SG: The Patriots’ defense just kept plodding away. They’d give a little ground but held fast when they had to. Early in the game the Patriots were playing a lot of zone defensive coverage and Tim Couch was just killing them with those underneath patterns, especially to his running backs. I kept wondering when they were going to start blitzing because that is what they have done so well this year.

In the second quarter the Patriots started blitzing some people and as a result got some pressure on Couch and forced some bad throws. I also think they play a more physical brand of football when they are blitzing, and they continued with that the rest of the game, keeping Couch confused and forcing him into some crucial mistakes.

RRM: One of Couch’s mistakes turned into an interception by Anthony Pleasant that ended up sealing the Brown’s fate. I don’t think I’ve ever seen a defensive lineman make an interception that far downfield before?

SG: The Patriots’ defense has become a solid unit, and this is a team that really doesn’t have any stars on it on either side of the ball. It’s just somebody different making plays every week. There are no big name guys on this defense. There is nobody that’s outstanding that the other team looks at on the film and says, “If we take this guy away we’re going to win the ball game.” It’s just a whole bunch of good football players out there doing their job.

You have players like Roman Phifer having another outstanding game, and the interception by Pleasant like you mentioned that was a credit to his hustle. Right now everyone on this defense is playing with so much intensity that they have evolved into one of those teams where everyone is contributing and making big plays because they are hustling and getting into the positions on the field where they need to be. It’s been really fun to watch this defense develop this season and it will now serve as the team’s anchor as they head into the homestretch.

RRM: Tedy Bruschi seems to have found a new home for himself at middle linebacker. He had another big game yesterday?

SG: I’ll tell you what, Bruschi is playing his way into a big contract after the season because his contract is up and you can expect him to look for some big money the way he’s played this year. They appeared to be in a tough spot after losing Ted Johnson and Bryan Cox but Bruschi just stepped in and has played outstanding football. He hit Tim Couch really hard on one play in particular, and you could tell he really felt that one!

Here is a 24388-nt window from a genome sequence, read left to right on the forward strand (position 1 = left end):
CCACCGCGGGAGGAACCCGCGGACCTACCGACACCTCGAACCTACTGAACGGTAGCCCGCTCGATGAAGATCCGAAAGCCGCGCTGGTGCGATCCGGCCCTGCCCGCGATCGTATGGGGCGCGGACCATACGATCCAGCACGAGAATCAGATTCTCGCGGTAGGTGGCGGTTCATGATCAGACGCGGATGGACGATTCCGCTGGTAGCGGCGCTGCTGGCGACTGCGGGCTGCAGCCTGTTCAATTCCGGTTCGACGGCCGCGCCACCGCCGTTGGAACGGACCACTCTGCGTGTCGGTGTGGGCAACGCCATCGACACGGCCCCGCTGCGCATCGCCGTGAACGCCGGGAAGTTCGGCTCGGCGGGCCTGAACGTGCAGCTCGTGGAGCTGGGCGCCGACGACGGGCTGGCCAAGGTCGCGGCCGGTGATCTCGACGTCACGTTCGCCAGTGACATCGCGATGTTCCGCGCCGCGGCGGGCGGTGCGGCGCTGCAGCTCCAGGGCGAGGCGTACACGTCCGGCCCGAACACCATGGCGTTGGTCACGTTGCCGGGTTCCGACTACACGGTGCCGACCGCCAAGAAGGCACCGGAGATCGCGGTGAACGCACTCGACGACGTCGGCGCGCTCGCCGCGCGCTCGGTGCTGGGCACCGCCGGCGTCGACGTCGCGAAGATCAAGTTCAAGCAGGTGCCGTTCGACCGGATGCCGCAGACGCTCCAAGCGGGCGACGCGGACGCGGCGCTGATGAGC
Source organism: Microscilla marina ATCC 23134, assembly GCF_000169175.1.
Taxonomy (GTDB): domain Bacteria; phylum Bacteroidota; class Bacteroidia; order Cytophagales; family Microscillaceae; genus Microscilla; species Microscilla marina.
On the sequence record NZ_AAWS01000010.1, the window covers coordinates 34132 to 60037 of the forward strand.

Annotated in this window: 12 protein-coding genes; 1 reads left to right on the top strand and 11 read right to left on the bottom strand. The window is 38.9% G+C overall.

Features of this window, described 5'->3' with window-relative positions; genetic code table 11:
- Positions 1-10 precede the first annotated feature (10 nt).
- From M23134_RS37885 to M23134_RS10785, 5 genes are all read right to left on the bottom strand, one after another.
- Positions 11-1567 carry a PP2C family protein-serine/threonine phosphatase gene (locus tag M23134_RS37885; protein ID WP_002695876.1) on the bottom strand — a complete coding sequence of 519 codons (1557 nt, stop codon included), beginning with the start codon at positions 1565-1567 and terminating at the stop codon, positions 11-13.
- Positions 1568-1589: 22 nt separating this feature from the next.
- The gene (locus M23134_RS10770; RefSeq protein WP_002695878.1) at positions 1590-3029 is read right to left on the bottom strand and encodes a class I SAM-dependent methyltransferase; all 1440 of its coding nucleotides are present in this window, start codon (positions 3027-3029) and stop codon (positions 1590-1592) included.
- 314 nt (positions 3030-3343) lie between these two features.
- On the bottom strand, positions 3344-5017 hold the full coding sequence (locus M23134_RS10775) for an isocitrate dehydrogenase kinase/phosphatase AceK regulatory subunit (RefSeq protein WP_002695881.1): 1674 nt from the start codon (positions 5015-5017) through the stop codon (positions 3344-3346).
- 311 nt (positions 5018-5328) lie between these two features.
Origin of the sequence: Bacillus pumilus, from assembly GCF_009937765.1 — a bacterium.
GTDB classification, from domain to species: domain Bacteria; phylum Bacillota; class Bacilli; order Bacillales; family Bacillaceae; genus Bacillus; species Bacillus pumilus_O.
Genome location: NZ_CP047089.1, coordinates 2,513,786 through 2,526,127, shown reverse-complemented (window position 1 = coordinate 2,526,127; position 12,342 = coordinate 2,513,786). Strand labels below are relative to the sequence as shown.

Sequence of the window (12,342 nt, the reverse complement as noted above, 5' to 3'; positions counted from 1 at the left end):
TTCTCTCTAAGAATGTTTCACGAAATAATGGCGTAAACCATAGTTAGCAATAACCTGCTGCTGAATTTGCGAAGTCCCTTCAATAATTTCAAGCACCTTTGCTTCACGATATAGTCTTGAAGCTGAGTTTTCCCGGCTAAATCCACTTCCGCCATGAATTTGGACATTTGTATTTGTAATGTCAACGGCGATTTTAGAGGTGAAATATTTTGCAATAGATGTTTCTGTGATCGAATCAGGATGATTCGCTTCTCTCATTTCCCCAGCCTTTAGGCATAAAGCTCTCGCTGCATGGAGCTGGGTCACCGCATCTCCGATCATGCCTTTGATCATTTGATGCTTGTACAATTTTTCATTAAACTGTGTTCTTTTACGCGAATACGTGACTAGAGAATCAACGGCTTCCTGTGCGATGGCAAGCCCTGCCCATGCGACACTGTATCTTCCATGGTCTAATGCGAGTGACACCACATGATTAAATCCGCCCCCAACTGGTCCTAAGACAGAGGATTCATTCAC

RRM: Terry Glenn made his return to the playing field and contributed four catches. He’d only played in one game this year and yet when he goes out on the field he looks like he’s been practicing all season long?

SG: Well, Terry Glenn is still probably one of the most talented players on the field and for a guy to miss as much time as he’s missed and still contribute is highly unusual, but when he’s out there he is a factor. He had four catches yesterday, and a couple of them were catches at key moments in the game. The other thing he did was to stretch the field a little bit. He opened up the mid-range pass for Troy Brown and the other wide receiver, David Patten. They caught some balls in the 15-20 yard range yesterday which we haven’t seen much of lately, and I think part of that was because Terry Glenn was on the field.

RRM: What are Glenn’s teammates thinking about all of this? Are they glad that he’s out there just getting the job done or is there some resentment there?

SG: There are probably a few guys that have some resentment, but most of them know that Terry Glenn’s going to make them a better team and help them get into the playoffs. That’s the eventual goal, so you put all that aside for the time being and play with whoever the coach puts out there.

RRM: It seems unjust to see Terry Glenn get all the attention when Troy Brown quietly slipped over the 1000-yard mark in receiving for the first time in his career. He’s only the sixth Patriot in history to accomplish this feat, and you would think he’d be more appreciated than he has been?

SG: Troy Brown has been the #1 receiver on this team all year long, and how many teams use their primary receiver as their punt returner on a consistent basis? He’s the kind of player you just love to watch. You never see him going backwards when he gets stopped; he’s always going forward. He’s getting a little older now and everybody knows the Patriots are going to throw the ball to him but they still can’t stop him!